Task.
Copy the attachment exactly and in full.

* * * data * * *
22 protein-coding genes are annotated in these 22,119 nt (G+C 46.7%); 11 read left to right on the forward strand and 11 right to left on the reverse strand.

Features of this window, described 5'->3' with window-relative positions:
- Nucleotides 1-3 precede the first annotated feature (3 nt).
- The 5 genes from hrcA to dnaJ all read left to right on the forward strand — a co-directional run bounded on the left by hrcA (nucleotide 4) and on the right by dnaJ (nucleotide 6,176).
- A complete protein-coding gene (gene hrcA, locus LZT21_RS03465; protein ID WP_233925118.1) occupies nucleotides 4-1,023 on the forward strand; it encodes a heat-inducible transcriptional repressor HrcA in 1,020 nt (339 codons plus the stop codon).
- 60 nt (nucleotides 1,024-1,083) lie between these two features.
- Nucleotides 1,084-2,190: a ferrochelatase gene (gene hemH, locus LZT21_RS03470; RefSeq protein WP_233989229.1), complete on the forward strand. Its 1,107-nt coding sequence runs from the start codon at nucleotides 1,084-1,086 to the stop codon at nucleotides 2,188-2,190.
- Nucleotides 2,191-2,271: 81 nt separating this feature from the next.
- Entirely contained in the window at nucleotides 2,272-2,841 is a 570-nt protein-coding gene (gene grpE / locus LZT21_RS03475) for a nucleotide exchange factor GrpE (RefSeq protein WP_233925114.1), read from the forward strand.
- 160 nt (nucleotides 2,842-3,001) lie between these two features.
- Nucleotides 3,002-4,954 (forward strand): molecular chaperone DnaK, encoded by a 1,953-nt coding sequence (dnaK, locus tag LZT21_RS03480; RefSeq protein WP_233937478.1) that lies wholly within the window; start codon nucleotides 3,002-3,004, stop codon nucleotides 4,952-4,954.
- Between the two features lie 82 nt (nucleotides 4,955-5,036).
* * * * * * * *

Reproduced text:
22 protein-coding genes are annotated in these 22,119 nt (G+C 46.7%); 11 read left to right on the forward strand and 11 right to left on the reverse strand.

Features of this window, described 5'->3' with window-relative positions:
- Nucleotides 1-3 precede the first annotated feature (3 nt).
- The 5 genes from hrcA to dnaJ all read left to right on the forward strand — a co-directional run bounded on the left by hrcA (nucleotide 4) and on the right by dnaJ (nucleotide 6,176).
- A complete protein-coding gene (gene hrcA, locus LZT21_RS03465; protein ID WP_233925118.1) occupies nucleotides 4-1,023 on the forward strand; it encodes a heat-inducible transcriptional repressor HrcA in 1,020 nt (339 codons plus the stop codon).
- 60 nt (nucleotides 1,024-1,083) lie between these two features.
- Nucleotides 1,084-2,190: a ferrochelatase gene (gene hemH, locus LZT21_RS03470; RefSeq protein WP_233989229.1), complete on the forward strand. Its 1,107-nt coding sequence runs from the start codon at nucleotides 1,084-1,086 to the stop codon at nucleotides 2,188-2,190.
- Nucleotides 2,191-2,271: 81 nt separating this feature from the next.
- Entirely contained in the window at nucleotides 2,272-2,841 is a 570-nt protein-coding gene (gene grpE / locus LZT21_RS03475) for a nucleotide exchange factor GrpE (RefSeq protein WP_233925114.1), read from the forward strand.
- 160 nt (nucleotides 2,842-3,001) lie between these two features.
- Nucleotides 3,002-4,954 (forward strand): molecular chaperone DnaK, encoded by a 1,953-nt coding sequence (dnaK, locus tag LZT21_RS03480; RefSeq protein WP_233937478.1) that lies wholly within the window; start codon nucleotides 3,002-3,004, stop codon nucleotides 4,952-4,954.
- Between the two features lie 82 nt (nucleotides 4,955-5,036).